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In New Hampshire, Marco Rubio Looks To Capture Mainstream Republicans


Sen. Marco Rubio heads into the New Hampshire primary with the wind at his back. He finished third in Iowa, an unexpectedly strong showing. Now Rubio's trying to unite mainstream Republicans behind him, but his rivals aren't going along with that idea. Here's NPR's national political correspondent Don Gonyea.

DON GONYEA, BYLINE: For Jeb Bush and Chris Christie to keep their presidential campaigns alive, they need to derail Marco Rubio. So Bush and Christie, each with long records as governors, are aggressively belittling Rubio's record as a first-term U.S. Senator. Here's the New Jersey governor himself in Newport, N.H., comparing Rubio to Barack Obama.


CHRIS CHRISTIE: The fact is that, you know, we elected a first-term United States senator the last time. It didn't work out very well for us.

GONYEA: And here's an official Christie campaign ad featuring an appearance by Senator Rick Santorum, who's endorsed Rubio on MSNBC's "Morning Joe" program.


JOE SCARBOROUGH: What do you list as Marco Rubio's top accomplishment that made you decide to endorse him?

RICK SANTORUM: There's a guy who's been able to, number one, win a tough election in Florida.

SCARBOROUGH: Can you name...

GONYEA: The ad goes on for a full minute, showing Santorum struggling to defend Rubio's resume.


SCARBOROUGH: All I'm asking is a simple question - list one accomplishment that Marco Rubio has achieved in four years of the United States Senate.

SANTORUM: The bottom line is there isn't a whole lot of accomplishments, Joe, and I just don't think it's a fair question.

GONYEA: Rubio has complained about the attacks. Calling his opponents desperate, he defended himself in a news conference in Manchester yesterday, pointing to his time in the Senate and as speaker of the Florida House.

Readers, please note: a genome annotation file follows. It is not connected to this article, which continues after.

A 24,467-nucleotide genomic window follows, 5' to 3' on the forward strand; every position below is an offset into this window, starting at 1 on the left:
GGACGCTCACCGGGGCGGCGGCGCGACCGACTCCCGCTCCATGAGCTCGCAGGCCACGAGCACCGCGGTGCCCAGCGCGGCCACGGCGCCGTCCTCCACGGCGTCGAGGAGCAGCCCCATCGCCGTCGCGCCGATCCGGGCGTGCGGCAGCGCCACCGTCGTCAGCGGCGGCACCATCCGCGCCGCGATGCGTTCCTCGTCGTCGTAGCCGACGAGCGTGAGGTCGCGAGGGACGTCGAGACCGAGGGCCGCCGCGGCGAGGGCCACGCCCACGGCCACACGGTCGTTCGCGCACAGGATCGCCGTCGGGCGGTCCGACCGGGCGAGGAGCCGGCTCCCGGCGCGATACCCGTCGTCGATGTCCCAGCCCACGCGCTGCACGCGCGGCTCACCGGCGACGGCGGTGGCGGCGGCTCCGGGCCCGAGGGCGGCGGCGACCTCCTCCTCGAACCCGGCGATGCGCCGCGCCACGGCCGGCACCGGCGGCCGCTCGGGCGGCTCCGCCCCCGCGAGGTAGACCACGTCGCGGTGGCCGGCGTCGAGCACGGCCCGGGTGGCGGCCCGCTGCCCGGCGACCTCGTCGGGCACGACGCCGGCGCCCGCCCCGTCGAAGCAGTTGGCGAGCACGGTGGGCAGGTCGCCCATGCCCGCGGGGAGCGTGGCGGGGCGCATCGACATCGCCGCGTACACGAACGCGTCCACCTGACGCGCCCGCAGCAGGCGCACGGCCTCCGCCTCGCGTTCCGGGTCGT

MARCO RUBIO: Bottom line is I'm proud of my service and public record. We have real achievements, not just in the U.S. Senate but in my time as speaker of the House and as a state legislator. But this campaign's about the future, not the past.

GONYEA: Jeb Bush and the super PAC supporting him have actually been going after Rubio for months. It's a former Florida governor versus a current Florida U.S. senator, making the rivalry even more personal. Now a pro-Rubio super PAC has released this.


UNIDENTIFIED NARRATOR: What happened to Jeb Bush? He spent millions praising himself, and his campaign tanked. Then Jeb spent millions more tearing down Republicans and fell even further.

GONYEA: The back and forth spilled over into a Bush town hall yesterday, where he offered an impression of Rubio as a whiny teenager.


JEB BUSH: I'm being attacked by Marco Rubio's super PAC, and I don't feel - it's so unfair, you know, it's not...


BUSH: That's just not - look, I mean, get over it, man.

GONYEA: Then a bit of advice to the guy who's beating Bush in the polls. If you think it's ugly now...


BUSH: Wait 'til Hillary Clinton gets up to bat. That's the hit machine that you should be focused on.

GONYEA: There are news reports that Bush and Christie operatives have been communicating behind-the-scenes about their shared goal of taking Rubio down. The candidates deny any coordination. But Saturday is the last GOP debate before the New Hampshire primary, and if Bush and Christie gang up on Rubio, it'll be there for all to see. Don Gonyea, NPR News. Transcript provided by NPR, Copyright NPR.

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